B. Motion for Court Order
On October 6, 2011, Bailey submitted a proposed amended complaint in this action. (Doc. No. 153.) In this document he seeks to add seventeen (17) individuals to this action who are employees at SCI-Smithfield (SCI-Smithfield), Pennsylvania. He claims that he was given an intentional retaliatory transfer out of SCI-Somerset to SCI-Smithfield. He states that once he arrived at SCI-Smithfield it was a hostile atmosphere where these individuals denied him his legal materials and he was locked in the RHU where he was subjected to abuse and denied medical care. He also claims he was subjected to retaliation for filing lawsuits. On October 25, 2011, Bailey filed a motion for order requesting this Court to direct the individuals named in his proposed Amended Complaint to provide him with his legal property. (Doc. No. 154.) For the reasons that follow, the Clerk of Court will be directed to strike the proposed amended complaint from the record, and Bailey's motion for court order will be denied.
Federal Rule of Civil Procedure 15 addresses the issue of Amended and Supplemental Pleadings. Pursuant to Fed. R. Civ. P. 15(a)(1), a party may amend its pleading once as a matter of course within 21 days after serving it, or if the pleading is one to which a responsive pleading is required, 21 days after service of a responsive pleading or 21 days after service of a motion under Rule 12(b), (e) or (f), whichever is earlier. In all other cases, a party may amend its pleading only with the opposing party's written consent or the court's leave. Fed. R. Civ. P. 15(a)(2).
In light of the procedural status of the instant case, it is clear that Bailey would be required to seek leave to submit a second amended complaint. He has filed no such motion and, on that basis alone, the Clerk of Court will be directed to strike the proposed document submitted on October 6, 2011.*fn3 (Doc. No. 153.) This ruling, in turn, moots Bailey's pending motion for a court order as it exclusively involves only those individuals named in the stricken proposed amended complaint. The Court will also deny as moot the motion of Defendant Auman to dismiss the proposed amended complaint. (Doc. No. 155.)
C. Motion/Supplemental motion for relief/sanctions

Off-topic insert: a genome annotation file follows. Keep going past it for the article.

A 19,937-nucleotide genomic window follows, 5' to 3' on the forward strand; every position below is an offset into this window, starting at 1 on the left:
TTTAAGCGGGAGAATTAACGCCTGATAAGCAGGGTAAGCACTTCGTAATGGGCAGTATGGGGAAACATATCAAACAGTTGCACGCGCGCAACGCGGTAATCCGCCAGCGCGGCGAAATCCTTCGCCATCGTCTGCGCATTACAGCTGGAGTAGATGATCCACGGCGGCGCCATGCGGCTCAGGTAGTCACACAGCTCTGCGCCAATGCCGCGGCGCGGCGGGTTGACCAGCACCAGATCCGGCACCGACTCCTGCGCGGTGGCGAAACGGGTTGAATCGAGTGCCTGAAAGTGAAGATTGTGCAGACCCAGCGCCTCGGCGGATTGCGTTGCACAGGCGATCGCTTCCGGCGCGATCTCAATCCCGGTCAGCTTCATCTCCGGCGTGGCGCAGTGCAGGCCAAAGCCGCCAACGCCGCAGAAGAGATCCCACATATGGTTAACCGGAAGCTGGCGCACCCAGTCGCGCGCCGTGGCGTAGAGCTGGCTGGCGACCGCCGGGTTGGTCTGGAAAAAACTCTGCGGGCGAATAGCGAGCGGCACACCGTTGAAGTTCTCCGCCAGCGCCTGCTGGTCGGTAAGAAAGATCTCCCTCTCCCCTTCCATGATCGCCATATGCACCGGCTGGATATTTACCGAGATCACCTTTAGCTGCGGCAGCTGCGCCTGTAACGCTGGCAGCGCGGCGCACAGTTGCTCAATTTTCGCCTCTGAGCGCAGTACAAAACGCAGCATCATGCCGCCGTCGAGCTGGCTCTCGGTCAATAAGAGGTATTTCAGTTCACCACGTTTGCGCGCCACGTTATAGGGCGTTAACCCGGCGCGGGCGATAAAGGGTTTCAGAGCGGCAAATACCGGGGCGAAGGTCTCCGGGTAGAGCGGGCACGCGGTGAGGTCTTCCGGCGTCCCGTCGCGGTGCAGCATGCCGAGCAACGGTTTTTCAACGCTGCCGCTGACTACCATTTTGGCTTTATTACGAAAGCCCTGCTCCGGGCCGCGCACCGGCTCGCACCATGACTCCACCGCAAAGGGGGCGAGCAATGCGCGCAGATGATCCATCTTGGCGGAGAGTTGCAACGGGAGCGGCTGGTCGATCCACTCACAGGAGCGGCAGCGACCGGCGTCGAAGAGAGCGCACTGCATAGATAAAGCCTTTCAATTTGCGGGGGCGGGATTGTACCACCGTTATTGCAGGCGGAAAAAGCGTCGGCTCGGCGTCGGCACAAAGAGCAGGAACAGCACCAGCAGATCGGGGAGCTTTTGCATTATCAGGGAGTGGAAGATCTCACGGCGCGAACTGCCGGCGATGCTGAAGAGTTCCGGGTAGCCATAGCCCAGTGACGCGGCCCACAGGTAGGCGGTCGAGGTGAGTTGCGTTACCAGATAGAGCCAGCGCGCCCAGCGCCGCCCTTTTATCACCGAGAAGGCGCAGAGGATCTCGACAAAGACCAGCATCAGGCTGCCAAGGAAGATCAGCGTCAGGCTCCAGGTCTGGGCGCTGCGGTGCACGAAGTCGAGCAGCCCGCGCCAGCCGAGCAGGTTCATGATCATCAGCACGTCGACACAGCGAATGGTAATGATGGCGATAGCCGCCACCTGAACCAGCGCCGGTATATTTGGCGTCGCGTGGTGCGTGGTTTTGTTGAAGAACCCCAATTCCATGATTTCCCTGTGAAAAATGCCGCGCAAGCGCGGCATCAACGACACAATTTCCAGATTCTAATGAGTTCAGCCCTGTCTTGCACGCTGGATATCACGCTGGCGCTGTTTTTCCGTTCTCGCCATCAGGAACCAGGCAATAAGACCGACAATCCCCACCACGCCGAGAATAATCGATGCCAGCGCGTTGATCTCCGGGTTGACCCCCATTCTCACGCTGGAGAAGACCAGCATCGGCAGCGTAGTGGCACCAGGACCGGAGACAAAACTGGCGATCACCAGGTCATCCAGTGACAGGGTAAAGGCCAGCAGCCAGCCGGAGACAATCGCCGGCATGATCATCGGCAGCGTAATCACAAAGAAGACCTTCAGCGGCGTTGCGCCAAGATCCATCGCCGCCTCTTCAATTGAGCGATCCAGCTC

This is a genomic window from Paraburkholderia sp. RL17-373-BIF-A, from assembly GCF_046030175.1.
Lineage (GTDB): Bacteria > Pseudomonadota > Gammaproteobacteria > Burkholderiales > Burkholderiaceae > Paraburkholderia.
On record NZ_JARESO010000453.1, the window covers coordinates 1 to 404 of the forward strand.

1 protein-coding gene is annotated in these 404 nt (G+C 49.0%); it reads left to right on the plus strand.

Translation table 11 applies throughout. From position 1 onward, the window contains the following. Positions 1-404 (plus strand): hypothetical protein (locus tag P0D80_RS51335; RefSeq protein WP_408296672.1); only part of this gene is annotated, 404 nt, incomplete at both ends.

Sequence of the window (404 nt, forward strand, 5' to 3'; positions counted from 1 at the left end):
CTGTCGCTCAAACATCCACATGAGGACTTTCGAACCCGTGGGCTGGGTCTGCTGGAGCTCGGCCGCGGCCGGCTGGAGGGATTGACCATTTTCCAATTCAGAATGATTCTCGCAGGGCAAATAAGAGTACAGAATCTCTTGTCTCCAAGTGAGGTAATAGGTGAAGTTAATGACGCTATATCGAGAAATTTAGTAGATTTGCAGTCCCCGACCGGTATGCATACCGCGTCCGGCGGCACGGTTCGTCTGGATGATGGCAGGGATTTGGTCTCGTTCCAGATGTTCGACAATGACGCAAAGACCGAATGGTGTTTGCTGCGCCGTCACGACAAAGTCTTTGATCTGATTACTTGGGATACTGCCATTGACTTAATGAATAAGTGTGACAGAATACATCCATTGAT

1. Relevant procedural history
Pending are motions Bailey has filed challenging responses the Corrections Defendants have provided to his discovery requests. (Doc. Nos. 139, 141.) Bailey submitted a Request for the Production of Documents on June 23, 2009, wherein he sought the following:
(1) DOC policy and procedures manuals with respect to DCADM 001, 003, 007, 008, 201, 203, 801, 804, 815, 6.1.0, 6.3.1, 6.5.1, 13.1.1, 13.2.1 and 4.1.1.
(2) All mental health and medical records from time at SCIHuntingdon from March 2007 through October 2007.
(3) Huntingdon's RHU mini law library policies on being shackled and not allowing two people to use the library together.
(4) All DC-14 and DC-15 files and notes at Huntingdon.
(5) Grievances #183912, #187318, #187558, #188856, #202112, #199098, #201025, #201419, #202113, #202754, #203323, #182853, #183329, #185414.
(6) DOC contract for commissary and RHU commissary list, complete records why commissary was changed, Grievances #197757 and #206286.
(7) Request Defendants to order staff to allow Bailey to gather affidavits from witnesses: Richard Sutton AM5242, Dwayne Combs FX2071, Jamiel Johnson GK4813, Josh Griffin, Timothy Schofield, Joseph Smith GE4240.
(Doc. No. 145, Ex. 1, 6/23/09 Request for Production of Documents.) Following an order from this Court, Defendants responded to the requests on October 21, 2010. (Doc. No. 145, Ex. 2.) In response to Request #1, Defendants agreed to produce the administrative directives, but objected to producing the procedure manuals on the basis they contained confidential security information that was not relevant to Bailey's claims. Defendants objected to Requests #2 and #4 on the basis of confidentiality, relevancy and because the requests were overbroad. Defendants did agree to produce any non-confidential documents that were responsive to said requests. In response to Request #3, Bailey was informed that no such written policies exist. Defendants did agree to ...